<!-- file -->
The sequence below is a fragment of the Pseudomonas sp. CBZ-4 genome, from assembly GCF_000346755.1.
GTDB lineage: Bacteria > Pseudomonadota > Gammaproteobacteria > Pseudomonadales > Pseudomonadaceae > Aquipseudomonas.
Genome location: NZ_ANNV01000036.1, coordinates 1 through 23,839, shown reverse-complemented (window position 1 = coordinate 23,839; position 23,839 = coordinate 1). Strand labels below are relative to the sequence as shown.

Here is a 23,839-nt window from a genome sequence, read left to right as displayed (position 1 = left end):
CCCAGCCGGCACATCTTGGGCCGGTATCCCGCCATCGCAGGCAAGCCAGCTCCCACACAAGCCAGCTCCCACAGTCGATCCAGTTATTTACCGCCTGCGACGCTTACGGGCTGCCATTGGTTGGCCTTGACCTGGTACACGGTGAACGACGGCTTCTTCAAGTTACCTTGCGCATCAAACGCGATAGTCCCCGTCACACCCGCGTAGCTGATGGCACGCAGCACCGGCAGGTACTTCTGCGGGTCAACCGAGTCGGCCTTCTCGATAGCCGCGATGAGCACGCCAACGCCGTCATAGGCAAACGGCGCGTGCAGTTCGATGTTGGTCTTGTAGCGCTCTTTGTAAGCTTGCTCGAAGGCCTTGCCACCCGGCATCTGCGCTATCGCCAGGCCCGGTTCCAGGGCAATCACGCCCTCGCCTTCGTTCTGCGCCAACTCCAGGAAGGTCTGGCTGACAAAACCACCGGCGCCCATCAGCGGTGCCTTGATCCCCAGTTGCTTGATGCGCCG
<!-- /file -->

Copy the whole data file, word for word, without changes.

The sequence below is a fragment of the Pseudomonas sp. CBZ-4 genome, from assembly GCF_000346755.1.
GTDB lineage: Bacteria > Pseudomonadota > Gammaproteobacteria > Pseudomonadales > Pseudomonadaceae > Aquipseudomonas.
Genome location: NZ_ANNV01000036.1, coordinates 1 through 23,839, shown reverse-complemented (window position 1 = coordinate 23,839; position 23,839 = coordinate 1). Strand labels below are relative to the sequence as shown.

Here is a 23,839-nt window from a genome sequence, read left to right as displayed (position 1 = left end):
CCCAGCCGGCACATCTTGGGCCGGTATCCCGCCATCGCAGGCAAGCCAGCTCCCACACAAGCCAGCTCCCACAGTCGATCCAGTTATTTACCGCCTGCGACGCTTACGGGCTGCCATTGGTTGGCCTTGACCTGGTACACGGTGAACGACGGCTTCTTCAAGTTACCTTGCGCATCAAACGCGATAGTCCCCGTCACACCCGCGTAGCTGATGGCACGCAGCACCGGCAGGTACTTCTGCGGGTCAACCGAGTCGGCCTTCTCGATAGCCGCGATGAGCACGCCAACGCCGTCATAGGCAAACGGCGCGTGCAGTTCGATGTTGGTCTTGTAGCGCTCTTTGTAAGCTTGCTCGAAGGCCTTGCCACCCGGCATCTGCGCTATCGCCAGGCCCGGTTCCAGGGCAATCACGCCCTCGCCTTCGTTCTGCGCCAACTCCAGGAAGGTCTGGCTGACAAAACCACCGGCGCCCATCAGCGGTGCCTTGATCCCCAGTTGCTTGATGCGCCG